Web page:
Fringe Benefit Tax Reminder
We are fast approaching the FBT year end on the 31st March 2012. If you would like to have discussions with us on any aspect of the FBT issues that affect your business, please contact us.
The Media Can Help
Many business people do not recognise the significant benefits that can be obtained from issuing regular media releases or conducting a media conference, to announce a new product/service for their business.
News is created out of noticeable change, but you have to be able to inform the media about that change. There are significant benefits for a business to feature in front page headlines or even within editorial comments. To achieve this, the media must recognise the aspects of your business that you wish to promote as "news". If you choose to ignore the use of the media, then you would have lost a key opportunity to promote your business. This is hardly good business sense.
We can give you introductions to public relations consultants who can assist you with preparing newsworthy media releases.
Research And Development Registration Reminder
If your business has operated as a company during the financial year ended 30th June 2011, has incurred R & D expenditure exceeding $20,000 and has not yet lodged its income tax return; then you have until the 30th April 2012 to register your R & D activity with AusIndustry. This will allow you to claim the Accelerated Income Tax Deduction or, if your turnover was under $5 million, you can claim the Tax Rebate for R & D.
If you would like to have a discussion with us regarding R & D rules that apply to the year ended 30th June 2011, or for us to process your application with AusIndustry for registration of the R & D projects undertaken, please do not hesitate to contact us.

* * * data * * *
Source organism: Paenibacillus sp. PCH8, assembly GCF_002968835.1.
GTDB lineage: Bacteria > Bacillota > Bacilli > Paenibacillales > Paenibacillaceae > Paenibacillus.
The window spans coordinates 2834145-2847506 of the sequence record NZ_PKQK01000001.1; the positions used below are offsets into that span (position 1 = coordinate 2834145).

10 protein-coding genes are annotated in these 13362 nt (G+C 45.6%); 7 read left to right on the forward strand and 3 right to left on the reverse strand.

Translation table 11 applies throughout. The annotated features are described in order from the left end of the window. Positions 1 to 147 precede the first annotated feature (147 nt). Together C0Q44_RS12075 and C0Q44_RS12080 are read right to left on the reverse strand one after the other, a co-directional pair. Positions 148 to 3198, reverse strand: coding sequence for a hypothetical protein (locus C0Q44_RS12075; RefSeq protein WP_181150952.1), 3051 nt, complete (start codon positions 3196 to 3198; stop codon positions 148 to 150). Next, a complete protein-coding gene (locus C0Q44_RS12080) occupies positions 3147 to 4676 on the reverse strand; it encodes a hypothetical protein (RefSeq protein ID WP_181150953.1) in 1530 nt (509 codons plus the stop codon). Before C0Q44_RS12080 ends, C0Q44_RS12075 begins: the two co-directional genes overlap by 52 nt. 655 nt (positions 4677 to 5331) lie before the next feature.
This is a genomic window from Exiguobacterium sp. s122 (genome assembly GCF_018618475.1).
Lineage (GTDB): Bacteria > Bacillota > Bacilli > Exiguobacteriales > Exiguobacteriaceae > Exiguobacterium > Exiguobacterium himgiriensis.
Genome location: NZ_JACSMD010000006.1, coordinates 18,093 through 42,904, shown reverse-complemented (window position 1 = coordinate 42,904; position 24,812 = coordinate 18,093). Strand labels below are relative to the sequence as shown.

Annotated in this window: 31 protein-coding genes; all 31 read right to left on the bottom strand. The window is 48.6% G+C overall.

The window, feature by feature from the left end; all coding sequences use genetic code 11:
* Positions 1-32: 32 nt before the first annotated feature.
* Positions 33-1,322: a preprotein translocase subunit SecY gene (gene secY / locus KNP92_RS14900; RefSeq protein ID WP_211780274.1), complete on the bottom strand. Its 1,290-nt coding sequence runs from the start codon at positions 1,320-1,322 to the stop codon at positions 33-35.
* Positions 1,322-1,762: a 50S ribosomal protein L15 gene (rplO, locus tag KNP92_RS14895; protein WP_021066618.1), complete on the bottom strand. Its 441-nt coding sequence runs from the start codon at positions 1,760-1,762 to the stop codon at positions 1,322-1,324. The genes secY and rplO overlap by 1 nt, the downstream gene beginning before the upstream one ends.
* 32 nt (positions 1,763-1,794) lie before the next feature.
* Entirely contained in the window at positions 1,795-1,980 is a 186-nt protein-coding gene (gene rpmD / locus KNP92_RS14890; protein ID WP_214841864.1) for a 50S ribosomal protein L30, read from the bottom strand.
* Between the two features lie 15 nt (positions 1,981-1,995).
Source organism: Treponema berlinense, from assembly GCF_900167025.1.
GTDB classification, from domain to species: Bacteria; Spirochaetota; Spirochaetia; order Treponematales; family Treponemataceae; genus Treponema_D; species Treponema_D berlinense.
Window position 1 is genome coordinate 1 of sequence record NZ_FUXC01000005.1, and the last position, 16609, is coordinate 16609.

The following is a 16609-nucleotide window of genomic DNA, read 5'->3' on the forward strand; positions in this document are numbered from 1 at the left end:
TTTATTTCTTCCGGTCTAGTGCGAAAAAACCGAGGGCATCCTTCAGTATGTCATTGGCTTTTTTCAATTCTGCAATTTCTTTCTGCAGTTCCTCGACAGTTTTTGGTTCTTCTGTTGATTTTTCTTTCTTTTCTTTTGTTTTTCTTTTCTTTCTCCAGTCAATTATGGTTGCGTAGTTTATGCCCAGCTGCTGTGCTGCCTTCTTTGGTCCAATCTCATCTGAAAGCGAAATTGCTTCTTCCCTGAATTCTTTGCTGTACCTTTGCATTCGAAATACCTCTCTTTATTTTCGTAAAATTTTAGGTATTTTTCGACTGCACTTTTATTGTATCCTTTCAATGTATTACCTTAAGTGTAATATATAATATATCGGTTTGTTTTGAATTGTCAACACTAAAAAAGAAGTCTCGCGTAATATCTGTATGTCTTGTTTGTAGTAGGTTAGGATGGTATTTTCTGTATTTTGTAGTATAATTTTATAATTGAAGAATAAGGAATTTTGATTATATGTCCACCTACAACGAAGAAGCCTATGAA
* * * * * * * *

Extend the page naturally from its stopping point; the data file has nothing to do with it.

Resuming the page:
If you are undertaking R & D activities during the 2011/12 financial year, you have until the date of lodgement of the income tax return for the company, or until 30th April 2013, to register with AusIndustry for the new R & D Incentive Scheme which commenced on 1st July 2011.
We would be happy to discuss any queries relative to R & D with you.
Business Reviews Can Help
A business review, covering a wide range of business, financial and corporate governance items affecting a business, can assist in identifying the key issues to successfully achieve goals set by the business. A business evaluation workshop is a great way to undertake a business review to ensure all aspects of a business are appropriately reviewed.
The evaluation workshop includes reviews of:
- financial matters
- performance analysis
- business operations review
- succession planning
In the workshops we use individual questionnaires on approximately 30 different key aspects of running a successful business, to assist in the "Think Tank Process" so that we can ensure that all aspects of a business have been considered in the business review.
A business review workshop normally takes 7 hours, however we can also conduct the workshop in two 3½ hour segments, if that is more convenient.
If you wish to have discussions with us relative to a business evaluation workshop being conducted for you and your key personnel (this could include your whole team if you wish), please contact us.
We can send you a list of the segments that are covered in the business evaluation workshop. If you would like to receive a copy, please contact us.